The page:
Technology to the rescue
Vacation-spinning bliss in the Colorado mountains.
I'm on vacation at a mountain ranch with my family. The wind is bringing darker clouds and cool breezes. It keeps the black flies from biting. My husband and daughter Hannah are out fishing with my dad and brother as my other daughter, Sarah, is taking her afternoon nap. In the quiet of the afternoon, in the cool shades of the cabin's porch, I'm spinning. I remember Hannah's broad grin—she was beside herself with excitement and up at 6:30 a.m., pole in hand. She's also hoping to catch some insects and maybe swim in the pond.
Cool breezes bring the scent of sage brush. Hummingbirds zoom by and then come back to investigate—is my fiber some kind of exotic flower? They perch on the clothesline, perfection embodied. Chipmunks chatter and scurry and pause on the logs of the cabin. My wheel hums in rhythm. City noises are far away, but they are replaced by wind moving through aspen trees, chirps of birds, cows lowing. It's not as quiet out here as one would think. Insects are loud and always on the move. I think of my project in its pupa stage—still in the process of becoming yarn. Up here, there is no cell-phone coverage, no wireless connections. I spin, then read from my book for a while—it's hard to believe that there isn't a sink full of dishes to do or a load of laundry that needs to be folded. Spinning, reading, relaxing—this is what I need to be doing right now. And it feels so good. A shoulder rub, a chunk of dark chocolate, and a glass of wine might just put me over the edge of contentment into pure bliss.
Then, as I spin, another sound joins the chorus of nature. It is a cacophonic squeak—you've probably heard it before. It is the type of sound that makes you stop spinning and get down on your knees in front of your wheel to poke and prod and wiggle and jiggle your wheel to find the source. No doubt, in this case, long travel on dusty dirt roads had something to do with it. I know a little oil will do the trick, but where is the best place to apply it? I could Google it, but alas, no Internet connection! And then, I remember an article in Spin-Off, and as luck would have it, I loaded digital PDF versions of back issues of Spin-Off on my little netbook! After a quick check-in with Alden Amos via his "Lubricating Your Spinning Wheel" article from the Winter 2002 issue, I am back to spinning bliss, and my wheel is no longer scaring the local wildlife away.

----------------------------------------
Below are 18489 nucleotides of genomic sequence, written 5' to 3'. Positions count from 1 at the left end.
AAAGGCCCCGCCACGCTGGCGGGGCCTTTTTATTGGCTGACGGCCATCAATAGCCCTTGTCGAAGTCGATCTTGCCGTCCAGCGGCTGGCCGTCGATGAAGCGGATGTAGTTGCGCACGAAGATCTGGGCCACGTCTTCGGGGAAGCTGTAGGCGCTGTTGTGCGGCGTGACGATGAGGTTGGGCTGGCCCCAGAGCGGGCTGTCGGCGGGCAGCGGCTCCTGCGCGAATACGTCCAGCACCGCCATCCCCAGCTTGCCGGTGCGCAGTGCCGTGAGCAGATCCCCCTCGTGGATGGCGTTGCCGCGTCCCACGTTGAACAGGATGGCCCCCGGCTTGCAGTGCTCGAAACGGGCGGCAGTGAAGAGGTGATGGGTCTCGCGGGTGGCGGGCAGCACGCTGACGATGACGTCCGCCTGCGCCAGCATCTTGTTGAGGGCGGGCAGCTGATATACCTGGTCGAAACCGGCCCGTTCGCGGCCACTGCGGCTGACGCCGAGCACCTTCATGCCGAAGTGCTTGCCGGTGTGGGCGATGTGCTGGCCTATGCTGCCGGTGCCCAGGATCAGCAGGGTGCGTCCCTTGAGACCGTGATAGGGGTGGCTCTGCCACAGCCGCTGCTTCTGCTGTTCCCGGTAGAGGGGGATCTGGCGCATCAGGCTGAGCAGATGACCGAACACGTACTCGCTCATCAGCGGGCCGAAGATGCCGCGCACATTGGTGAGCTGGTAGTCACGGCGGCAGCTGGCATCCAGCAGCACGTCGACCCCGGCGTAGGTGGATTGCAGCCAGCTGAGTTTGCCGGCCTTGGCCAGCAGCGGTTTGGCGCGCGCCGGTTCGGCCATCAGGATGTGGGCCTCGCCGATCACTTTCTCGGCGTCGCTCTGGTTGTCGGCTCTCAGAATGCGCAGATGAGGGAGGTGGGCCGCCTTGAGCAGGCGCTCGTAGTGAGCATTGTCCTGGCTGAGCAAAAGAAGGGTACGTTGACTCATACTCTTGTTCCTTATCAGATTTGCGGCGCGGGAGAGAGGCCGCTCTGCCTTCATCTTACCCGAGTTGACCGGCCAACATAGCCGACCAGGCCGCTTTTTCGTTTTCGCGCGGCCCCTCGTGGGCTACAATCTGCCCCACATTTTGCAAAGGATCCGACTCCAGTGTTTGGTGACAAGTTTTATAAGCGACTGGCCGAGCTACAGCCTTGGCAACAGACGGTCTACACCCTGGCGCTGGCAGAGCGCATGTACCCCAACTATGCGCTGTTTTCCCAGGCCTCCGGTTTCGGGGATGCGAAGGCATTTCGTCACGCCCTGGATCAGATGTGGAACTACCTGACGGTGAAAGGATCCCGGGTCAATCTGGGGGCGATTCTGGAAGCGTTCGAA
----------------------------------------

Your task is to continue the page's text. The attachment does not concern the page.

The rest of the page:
Hannah fishing at the pond.
Later, when the fishing expedition is over and the toddler has awoken from her nap, my bobbin fills as children play on the porch. Sometimes they climb onto my lap to help me spin or ask for little bits of fiber to hold and rub against their cheeks. We see eagles being chased by smaller birds until they are specks in the distance. My husband pulls out his binoculars to get a closer look at the bald eagle, a rare grin illuminating his features. Hannah draws a detailed picture of the path we took to the top of the mountain to get a view of the valley. Hannah, Sarah, and their cousins make little pots of mud to draw pictures with sticks on flag stones and make piles of mud-painted rocks, and the evening isn't disturbed by my squeaking wheel. It hums along nicely, echoing the contentment within.